Flash flooding causes chaos in Sydney

A car drives through water lying on the roadway on the Cahill Expressway in Sydney as heavy rain falls on March 8, 2012. Photo / AFP
A car drives through water lying on the roadway on the Cahill Expressway in Sydney as heavy rain falls on March 8, 2012. Photo / AFP

Sydney has suffered some of its worst flooding for years, bringing the city's transport to a halt and forcing evacuations.

About 20 people were evacuated from a retirement village in the city's southwest as wild weather escalated the NSW flood crisis.

The wild weather forced flight delays at Sydney Airport, with reports of delays and diversions because of heavy rain and strong winds.

It was not immediately clear how many flights were affected but passengers were urged to contact airlines for the latest information.

Sydney's transport system was thrown into chaos by the weather.

There were delays on nine of the city's 16 main railway lines, including the Eastern Suburbs, Bankstown, Inner West, Airport, South, North Shore, Western, Olympic Park and Northern lines.

Dozens of roads around the city were also shut.

Fire and Rescue NSW said 250 firefighters from more than 50 fire stations had responded to dozens of incidents across the city.

Most of them related to flooding, Superintendent Ian Krimmer said.

Pedestrian subways had flooded at Marrickville, Summer Hill and Ashfield railway stations, he added, but no injuries had been reported.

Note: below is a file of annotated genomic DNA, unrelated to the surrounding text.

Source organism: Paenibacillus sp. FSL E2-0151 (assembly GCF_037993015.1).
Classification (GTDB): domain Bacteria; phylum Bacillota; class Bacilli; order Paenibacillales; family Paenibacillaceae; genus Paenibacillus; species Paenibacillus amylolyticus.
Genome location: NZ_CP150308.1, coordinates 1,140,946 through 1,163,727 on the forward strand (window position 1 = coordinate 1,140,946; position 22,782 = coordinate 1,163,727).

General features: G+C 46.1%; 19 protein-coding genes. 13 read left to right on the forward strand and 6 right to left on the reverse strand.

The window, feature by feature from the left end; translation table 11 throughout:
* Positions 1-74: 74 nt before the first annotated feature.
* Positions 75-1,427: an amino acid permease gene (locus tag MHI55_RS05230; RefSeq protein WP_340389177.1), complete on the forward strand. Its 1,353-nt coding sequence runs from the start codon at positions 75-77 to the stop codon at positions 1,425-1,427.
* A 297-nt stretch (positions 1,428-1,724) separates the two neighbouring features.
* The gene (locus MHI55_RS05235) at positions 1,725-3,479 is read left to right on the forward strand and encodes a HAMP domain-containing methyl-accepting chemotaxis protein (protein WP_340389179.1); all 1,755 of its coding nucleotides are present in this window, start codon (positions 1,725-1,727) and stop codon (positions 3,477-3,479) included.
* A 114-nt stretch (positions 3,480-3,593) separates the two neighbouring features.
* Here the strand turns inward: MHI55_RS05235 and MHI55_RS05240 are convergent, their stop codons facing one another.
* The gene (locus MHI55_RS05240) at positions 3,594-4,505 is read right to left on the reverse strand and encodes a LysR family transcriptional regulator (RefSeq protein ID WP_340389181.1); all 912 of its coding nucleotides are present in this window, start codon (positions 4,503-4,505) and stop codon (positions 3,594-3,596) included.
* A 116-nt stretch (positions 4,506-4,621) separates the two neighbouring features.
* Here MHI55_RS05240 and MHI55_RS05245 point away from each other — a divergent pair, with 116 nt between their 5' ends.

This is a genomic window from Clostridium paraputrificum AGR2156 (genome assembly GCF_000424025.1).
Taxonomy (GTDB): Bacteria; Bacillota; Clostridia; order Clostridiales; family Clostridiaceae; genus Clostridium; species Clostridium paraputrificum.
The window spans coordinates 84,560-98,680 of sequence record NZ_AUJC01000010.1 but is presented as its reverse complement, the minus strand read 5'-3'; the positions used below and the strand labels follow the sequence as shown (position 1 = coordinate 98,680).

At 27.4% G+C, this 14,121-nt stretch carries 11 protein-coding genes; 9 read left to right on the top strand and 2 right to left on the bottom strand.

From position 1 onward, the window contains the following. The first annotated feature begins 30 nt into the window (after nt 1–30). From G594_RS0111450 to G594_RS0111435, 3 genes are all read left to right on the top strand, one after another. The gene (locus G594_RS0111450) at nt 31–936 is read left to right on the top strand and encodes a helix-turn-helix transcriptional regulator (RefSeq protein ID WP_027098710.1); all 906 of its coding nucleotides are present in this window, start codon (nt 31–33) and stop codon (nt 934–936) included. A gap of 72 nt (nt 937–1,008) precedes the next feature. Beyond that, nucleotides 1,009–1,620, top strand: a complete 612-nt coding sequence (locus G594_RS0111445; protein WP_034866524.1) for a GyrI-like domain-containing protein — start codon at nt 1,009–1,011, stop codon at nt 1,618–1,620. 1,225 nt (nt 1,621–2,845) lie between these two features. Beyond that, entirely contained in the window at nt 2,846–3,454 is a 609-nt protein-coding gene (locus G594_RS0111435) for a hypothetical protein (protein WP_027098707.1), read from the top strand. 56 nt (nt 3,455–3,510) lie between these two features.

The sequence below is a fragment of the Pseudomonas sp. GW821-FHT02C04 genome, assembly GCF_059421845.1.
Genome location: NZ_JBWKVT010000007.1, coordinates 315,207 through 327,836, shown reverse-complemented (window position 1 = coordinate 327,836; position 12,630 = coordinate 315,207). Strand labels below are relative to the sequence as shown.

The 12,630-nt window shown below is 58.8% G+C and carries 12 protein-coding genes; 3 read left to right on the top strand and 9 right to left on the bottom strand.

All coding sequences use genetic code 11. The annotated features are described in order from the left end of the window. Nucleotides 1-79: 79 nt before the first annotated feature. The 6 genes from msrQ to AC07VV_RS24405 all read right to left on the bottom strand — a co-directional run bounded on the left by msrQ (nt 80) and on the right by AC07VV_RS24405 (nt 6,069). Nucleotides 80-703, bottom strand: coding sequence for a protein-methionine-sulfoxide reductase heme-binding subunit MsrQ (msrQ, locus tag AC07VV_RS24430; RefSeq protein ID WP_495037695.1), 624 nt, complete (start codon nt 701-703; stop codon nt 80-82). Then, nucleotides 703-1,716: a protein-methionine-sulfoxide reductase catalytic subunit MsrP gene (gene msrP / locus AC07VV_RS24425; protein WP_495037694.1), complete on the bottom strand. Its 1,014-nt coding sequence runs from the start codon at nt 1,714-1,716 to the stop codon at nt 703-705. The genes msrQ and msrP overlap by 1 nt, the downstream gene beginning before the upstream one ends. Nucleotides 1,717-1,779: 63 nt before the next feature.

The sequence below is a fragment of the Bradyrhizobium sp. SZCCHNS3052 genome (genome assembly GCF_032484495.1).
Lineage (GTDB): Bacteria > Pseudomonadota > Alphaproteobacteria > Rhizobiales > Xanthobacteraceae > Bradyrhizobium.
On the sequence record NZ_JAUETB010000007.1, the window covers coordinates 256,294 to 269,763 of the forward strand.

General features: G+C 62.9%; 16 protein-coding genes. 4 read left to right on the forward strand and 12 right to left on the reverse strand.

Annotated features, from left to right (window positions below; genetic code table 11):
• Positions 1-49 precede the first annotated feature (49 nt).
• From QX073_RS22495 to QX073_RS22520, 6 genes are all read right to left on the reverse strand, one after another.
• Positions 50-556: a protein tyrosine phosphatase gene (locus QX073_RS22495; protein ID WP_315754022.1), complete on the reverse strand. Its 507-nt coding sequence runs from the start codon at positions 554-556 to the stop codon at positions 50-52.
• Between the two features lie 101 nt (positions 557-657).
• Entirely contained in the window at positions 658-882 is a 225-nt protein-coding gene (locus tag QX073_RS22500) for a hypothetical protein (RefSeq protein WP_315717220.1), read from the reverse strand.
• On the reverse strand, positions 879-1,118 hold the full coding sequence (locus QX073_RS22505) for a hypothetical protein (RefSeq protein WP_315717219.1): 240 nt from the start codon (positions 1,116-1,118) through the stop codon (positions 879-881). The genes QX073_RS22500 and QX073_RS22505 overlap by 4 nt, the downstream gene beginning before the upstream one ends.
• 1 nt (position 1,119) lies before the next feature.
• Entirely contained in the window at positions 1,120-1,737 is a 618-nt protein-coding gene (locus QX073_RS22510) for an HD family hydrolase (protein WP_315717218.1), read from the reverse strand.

The Scalabrini Retirement Village in Edmondson Avenue, Austral, was evacuated this morning after the nearby Bonds Creek broke its banks.

"The creek broke its banks there so it was a pre-emptive flood rescue," a State Emergency Service (SES) spokesman told AAP.

At Rossmore, also in the city's southwest, two motorists were rescued after four cars were caught in flash flooding.

Other motorists were rescued in Campbelltown and Austral.

Storms lashed the city, the NSW south coast and other parts of the state overnight.

Seven homes near the Jerrara Dam, at Jamberoo, west of Kiama, were evacuated this morning after the rain filled the dam close to overflowing.

The order was thought to have affected about 20 people.

A policeman was lucky to escape serious injury when he fell down a mountain in NSW's Southern Highlands.

The 40-year-old male sergeant was sent to Moss Vale Road on Cambewarra Mountain, in Nowra, about 12.30am (AEDT) on Thursday to help the State Emergency Service (SES) deal with a fallen tree.

The officer was standing by the side of the road when the surface gave way, sending him plummeting down the side of the 650-metre high mountain.

His fall was halted by vines about 30 metres down.

Emergency services rescued him and he was taken to Shoalhaven Hospital in a stable condition.

Meanwhile, residents of southwest and central west NSW continue to deal with major flooding.

The area around Griffith, in the state's Riverina Region, and Forbes will be the main focus for emergency services today with substantial flooding continuing in both.

An SES spokesman said 120 properties were flooded in Beelbangera, just outside Griffith, overnight into this morning.

The Lachlan River system, around Forbes, is expected to peak at about 10.65 metres tonight, potentially causing more flooding.

Flooding has eased slightly in Wagga Wagga but about 600 people in the city's north and a number in neighbouring Gumly Gumly, are still unable to return to their homes because of inundations.



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